East Penn Press

Friday, October 18, 2019
PRESS PHOTOS BY JIM MARSH Private pilot Richard Grudzinski, of Allentown, shows members of Bethlehem Township Boy Scout Troop 317 details of his 1969 Cessna 177 Cardinal Aug. 20 at the Queen City Airport. The Lehigh-Northampton Airport Authority hosted the event in observance of National Aviation Day. PRESS PHOTOS BY JIM MARSH Private pilot Richard Grudzinski, of Allentown, shows members of Bethlehem Township Boy Scout Troop 317 details of his 1969 Cessna 177 Cardinal Aug. 20 at the Queen City Airport. The Lehigh-Northampton Airport Authority hosted the event in observance of National Aviation Day.

Queen City Airport is site for Scout aviation badge

Wednesday, August 29, 2012 by JIM MARSH Special to The Press in Local News

The Lehigh-Northampton Airport Authority, partnering with PennDOT aviation officials, held a three-day aviation and youth activity as part of the department's National Aviation Day celebrations held Aug. 18 through 20 at 11 airports statewide.

The event, now in its third year in Pennsylvania, offers students the opportunity to participate in activities designed to meet Scouting aviation badge requirements, learn about aviation and share in the 74th annual nationwide celebration.

National Aviation Day, established in 1939 by President Franklin D. Roosevelt, is annually observed in the United States Aug. 19 to celebrate the history of and promote interest in the development of aviation. It coincides with the birthday of Orville Wright who, together with his brother Wilbur, made significant contributions to powered flight.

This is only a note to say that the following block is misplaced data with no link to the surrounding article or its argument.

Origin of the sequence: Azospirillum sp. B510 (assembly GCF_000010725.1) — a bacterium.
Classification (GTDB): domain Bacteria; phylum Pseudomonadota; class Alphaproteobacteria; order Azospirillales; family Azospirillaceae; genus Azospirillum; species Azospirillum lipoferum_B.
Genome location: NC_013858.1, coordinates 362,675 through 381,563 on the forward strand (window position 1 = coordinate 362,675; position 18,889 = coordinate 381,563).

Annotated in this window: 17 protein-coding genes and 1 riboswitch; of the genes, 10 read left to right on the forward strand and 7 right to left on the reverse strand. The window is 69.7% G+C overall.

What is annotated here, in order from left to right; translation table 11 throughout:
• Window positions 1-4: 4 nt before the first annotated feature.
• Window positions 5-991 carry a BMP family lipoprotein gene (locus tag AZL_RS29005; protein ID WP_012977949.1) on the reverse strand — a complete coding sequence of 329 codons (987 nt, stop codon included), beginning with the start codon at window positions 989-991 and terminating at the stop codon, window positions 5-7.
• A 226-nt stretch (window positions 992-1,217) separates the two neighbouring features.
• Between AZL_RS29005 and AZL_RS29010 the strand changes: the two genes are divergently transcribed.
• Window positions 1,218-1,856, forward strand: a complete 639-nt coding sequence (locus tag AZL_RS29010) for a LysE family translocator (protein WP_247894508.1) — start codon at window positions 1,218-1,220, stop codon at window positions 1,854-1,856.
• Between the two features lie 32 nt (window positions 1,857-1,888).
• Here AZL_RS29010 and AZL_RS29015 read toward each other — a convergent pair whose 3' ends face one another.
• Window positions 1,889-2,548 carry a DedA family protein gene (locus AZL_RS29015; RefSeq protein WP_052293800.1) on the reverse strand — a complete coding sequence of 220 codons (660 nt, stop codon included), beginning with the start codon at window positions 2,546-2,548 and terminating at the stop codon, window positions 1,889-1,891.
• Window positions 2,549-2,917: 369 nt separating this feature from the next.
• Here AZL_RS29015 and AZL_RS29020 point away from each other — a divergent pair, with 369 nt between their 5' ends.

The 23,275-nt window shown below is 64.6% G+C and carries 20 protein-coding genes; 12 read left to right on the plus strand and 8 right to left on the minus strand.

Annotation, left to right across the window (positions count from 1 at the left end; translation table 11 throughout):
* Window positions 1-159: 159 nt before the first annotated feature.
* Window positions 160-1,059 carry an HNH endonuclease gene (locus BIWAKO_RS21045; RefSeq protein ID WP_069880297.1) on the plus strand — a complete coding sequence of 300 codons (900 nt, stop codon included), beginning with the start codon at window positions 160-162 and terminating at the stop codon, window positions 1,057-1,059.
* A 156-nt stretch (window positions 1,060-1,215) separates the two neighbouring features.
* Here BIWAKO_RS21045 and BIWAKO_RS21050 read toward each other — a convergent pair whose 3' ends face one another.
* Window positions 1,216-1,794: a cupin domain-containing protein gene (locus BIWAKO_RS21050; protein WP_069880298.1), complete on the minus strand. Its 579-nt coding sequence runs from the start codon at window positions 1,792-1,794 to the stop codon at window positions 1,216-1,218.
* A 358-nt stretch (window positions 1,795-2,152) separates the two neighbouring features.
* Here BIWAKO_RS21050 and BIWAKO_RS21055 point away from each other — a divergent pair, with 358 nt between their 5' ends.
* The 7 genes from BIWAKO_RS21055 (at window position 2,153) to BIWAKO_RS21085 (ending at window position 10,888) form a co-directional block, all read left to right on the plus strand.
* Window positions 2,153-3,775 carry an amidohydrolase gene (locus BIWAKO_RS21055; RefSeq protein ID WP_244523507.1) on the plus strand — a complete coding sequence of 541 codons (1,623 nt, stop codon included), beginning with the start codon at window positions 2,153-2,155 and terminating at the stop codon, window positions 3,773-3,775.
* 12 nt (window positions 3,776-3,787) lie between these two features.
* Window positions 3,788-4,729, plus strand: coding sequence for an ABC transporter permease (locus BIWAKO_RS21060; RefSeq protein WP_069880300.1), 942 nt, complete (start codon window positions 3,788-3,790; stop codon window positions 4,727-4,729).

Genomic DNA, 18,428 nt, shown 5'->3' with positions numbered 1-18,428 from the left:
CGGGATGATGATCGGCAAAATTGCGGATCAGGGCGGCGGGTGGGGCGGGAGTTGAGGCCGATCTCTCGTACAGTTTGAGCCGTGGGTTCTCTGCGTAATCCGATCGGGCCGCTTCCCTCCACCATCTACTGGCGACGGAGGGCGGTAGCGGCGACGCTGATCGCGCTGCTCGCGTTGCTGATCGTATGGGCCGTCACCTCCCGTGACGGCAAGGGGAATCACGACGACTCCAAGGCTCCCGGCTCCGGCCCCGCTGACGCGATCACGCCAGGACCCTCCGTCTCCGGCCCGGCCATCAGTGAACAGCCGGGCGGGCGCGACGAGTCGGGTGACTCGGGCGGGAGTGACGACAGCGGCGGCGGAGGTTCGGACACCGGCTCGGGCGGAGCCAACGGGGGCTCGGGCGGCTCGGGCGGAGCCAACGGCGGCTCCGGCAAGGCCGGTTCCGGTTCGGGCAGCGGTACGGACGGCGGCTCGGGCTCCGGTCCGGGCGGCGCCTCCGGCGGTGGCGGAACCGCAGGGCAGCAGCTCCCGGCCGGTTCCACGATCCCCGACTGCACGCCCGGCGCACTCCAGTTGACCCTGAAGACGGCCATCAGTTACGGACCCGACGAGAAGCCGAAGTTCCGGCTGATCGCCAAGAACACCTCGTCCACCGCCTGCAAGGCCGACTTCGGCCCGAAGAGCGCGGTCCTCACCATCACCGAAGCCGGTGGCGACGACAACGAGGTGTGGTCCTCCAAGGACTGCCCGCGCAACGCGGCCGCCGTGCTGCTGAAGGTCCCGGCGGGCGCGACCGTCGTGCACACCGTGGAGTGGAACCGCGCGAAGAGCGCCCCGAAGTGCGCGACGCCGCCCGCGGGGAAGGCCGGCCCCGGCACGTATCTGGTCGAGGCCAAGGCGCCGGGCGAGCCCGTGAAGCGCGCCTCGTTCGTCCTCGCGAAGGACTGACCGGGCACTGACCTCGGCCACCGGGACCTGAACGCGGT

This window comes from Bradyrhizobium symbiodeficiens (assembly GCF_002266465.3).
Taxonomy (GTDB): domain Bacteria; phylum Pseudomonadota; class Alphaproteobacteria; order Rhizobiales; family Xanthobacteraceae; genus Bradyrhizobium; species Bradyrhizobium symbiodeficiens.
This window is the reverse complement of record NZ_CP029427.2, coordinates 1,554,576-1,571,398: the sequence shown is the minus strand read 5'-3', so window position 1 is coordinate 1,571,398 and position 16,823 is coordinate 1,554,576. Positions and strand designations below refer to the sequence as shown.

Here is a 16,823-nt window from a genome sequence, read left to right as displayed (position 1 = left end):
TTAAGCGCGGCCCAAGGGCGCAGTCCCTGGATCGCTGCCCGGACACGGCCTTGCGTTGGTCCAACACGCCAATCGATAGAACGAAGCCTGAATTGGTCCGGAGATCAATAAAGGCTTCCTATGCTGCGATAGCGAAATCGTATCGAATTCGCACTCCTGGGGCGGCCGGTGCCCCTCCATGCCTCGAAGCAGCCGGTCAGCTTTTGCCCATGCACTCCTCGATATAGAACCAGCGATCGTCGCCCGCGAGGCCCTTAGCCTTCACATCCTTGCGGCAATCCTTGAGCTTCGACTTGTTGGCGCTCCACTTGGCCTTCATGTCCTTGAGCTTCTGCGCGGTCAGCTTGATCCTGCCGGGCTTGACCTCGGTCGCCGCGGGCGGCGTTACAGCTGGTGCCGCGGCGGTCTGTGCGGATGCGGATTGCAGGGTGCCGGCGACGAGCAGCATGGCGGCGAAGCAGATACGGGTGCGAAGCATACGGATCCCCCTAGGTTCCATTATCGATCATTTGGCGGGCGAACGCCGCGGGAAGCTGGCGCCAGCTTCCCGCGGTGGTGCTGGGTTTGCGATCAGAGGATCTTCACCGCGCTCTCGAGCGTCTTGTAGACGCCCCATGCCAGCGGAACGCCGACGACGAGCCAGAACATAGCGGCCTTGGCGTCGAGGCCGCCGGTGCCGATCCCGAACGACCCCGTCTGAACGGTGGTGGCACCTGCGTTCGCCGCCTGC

Pennsylvania's events occurred over three days as the national celebration occurs on a Sunday this year. Scouts from Troop 364, in Coopersburg, and Troop 317, in Bethlehem Township, got an up-close orientation of private aviation and small-plane flight from two private pilots who use Queen City Airport as their flying home airport Aug. 20.

Richard Grudzinski, of Allentown, gave the Scouts an in-depth look at his 1969 Cessna Cardinal aircraft he bought with four other pilots in 1975.

The four-cylinder, 180-horsepower craft would today cost about $180,000 new, but he bought it used when it was six-years-old for "considerably less."

Grudzinski said a pilot's license could be had back in the 60s and 70s for about $500 of flight instruction and fuel. "Now you're looking at more like $6,000 to qualify for a license mostly because of the increase in fuel costs."

Grudzinski said he has flown the craft to places like the Bahamas, Maine and Las Vegas, and he never gets tired of the thrill of flight.

In addition to meeting the requirements for the Scouting aviation merit badge, the youngsters received a flight over the Lehigh Valley by Grudzinski and Jack Godtfring, of Emmaus, who showed off his smaller Cessna 180 to the Scouts.